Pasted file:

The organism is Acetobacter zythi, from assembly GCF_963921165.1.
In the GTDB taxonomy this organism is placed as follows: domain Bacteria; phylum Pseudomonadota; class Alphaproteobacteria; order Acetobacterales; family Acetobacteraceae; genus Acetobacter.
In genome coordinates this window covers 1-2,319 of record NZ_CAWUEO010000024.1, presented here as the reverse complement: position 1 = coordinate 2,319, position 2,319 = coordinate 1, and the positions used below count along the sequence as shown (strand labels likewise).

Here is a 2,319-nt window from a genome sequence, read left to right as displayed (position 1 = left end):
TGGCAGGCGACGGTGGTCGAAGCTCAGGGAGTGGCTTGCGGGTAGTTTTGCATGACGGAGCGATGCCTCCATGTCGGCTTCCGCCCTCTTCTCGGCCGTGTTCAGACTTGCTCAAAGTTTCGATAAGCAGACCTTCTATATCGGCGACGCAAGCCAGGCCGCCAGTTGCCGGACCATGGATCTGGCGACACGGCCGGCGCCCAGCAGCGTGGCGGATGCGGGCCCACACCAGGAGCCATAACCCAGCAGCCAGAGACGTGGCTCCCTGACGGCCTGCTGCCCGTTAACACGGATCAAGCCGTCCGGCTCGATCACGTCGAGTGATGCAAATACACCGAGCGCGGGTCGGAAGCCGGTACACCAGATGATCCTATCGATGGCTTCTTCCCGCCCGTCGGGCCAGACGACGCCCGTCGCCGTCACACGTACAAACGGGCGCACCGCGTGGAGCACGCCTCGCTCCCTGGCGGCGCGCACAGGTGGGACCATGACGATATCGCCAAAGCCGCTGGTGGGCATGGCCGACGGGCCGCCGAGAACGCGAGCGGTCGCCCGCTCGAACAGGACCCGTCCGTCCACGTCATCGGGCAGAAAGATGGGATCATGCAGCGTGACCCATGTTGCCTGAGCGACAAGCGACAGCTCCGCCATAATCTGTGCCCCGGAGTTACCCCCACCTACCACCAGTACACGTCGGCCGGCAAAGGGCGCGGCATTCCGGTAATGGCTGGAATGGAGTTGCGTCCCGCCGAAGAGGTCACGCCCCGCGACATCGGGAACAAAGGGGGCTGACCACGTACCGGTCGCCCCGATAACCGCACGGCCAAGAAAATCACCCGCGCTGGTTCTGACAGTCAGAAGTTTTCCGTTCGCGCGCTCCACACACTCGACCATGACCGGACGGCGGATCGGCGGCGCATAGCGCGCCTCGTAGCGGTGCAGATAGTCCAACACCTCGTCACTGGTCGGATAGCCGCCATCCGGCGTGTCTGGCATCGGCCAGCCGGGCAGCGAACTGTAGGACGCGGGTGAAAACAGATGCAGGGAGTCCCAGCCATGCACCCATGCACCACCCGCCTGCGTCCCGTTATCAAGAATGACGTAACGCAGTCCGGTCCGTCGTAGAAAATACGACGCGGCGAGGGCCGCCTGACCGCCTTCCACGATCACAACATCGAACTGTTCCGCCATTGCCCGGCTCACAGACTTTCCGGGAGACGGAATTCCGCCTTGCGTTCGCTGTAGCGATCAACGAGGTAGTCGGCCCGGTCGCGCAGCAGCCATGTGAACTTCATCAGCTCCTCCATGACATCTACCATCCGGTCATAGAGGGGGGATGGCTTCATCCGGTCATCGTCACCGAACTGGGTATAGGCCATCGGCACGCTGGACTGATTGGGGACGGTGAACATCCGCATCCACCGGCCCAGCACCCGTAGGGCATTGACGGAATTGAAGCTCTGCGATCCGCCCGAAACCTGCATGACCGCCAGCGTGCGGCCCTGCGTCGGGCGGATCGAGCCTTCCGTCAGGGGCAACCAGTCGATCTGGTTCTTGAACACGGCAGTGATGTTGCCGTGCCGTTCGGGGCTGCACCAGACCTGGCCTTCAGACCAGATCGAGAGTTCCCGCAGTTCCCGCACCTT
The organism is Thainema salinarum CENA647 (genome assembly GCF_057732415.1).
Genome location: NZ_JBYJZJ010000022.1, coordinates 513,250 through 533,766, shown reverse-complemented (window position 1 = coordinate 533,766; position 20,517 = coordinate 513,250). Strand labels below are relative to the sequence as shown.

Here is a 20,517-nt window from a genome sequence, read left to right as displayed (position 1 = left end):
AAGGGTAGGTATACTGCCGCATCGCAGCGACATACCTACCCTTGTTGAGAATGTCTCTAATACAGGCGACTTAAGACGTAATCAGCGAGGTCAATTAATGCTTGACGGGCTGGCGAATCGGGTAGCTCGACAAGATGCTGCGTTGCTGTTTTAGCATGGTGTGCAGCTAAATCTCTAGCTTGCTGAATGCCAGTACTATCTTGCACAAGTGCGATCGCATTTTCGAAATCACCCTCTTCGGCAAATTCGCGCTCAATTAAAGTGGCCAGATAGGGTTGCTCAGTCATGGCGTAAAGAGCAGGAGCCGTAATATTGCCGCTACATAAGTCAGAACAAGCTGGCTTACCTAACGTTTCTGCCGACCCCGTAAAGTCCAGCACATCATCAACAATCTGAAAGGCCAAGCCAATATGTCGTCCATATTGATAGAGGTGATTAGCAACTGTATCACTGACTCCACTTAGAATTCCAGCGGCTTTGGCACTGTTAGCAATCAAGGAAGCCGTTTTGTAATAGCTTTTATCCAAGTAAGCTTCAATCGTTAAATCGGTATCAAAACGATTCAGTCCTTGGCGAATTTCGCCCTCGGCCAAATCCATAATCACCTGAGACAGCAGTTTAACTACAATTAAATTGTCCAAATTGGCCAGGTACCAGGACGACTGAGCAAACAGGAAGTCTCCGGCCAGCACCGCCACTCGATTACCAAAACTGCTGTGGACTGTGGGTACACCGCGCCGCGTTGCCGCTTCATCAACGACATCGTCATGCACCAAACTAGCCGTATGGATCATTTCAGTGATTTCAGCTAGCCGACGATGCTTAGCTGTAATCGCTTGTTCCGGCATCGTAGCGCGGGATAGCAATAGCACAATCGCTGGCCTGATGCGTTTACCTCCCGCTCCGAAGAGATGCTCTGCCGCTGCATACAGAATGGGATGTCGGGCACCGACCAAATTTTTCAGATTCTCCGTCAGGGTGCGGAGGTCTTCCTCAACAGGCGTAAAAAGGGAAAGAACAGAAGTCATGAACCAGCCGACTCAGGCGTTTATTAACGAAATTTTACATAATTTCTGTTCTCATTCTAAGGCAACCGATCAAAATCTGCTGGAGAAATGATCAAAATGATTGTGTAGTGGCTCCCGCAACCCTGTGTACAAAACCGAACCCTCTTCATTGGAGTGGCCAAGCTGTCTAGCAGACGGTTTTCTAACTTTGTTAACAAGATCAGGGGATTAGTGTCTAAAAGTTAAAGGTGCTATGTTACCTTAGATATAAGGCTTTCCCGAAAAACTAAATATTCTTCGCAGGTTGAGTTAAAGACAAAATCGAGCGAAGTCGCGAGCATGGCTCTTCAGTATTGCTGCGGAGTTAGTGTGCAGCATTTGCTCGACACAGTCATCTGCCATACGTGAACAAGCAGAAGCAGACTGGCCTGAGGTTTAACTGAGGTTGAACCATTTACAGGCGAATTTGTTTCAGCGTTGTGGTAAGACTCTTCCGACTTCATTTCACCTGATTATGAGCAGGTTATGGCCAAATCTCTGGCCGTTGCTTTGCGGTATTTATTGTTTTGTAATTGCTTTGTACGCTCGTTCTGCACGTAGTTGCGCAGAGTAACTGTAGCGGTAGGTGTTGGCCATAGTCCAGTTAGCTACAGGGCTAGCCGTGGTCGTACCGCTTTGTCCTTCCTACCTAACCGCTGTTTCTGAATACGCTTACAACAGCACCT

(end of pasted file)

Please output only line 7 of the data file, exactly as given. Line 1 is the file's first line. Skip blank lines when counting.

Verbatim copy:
Genome location: NZ_JBYJZJ010000022.1, coordinates 513,250 through 533,766, shown reverse-complemented (window position 1 = coordinate 533,766; position 20,517 = coordinate 513,250). Strand labels below are relative to the sequence as shown.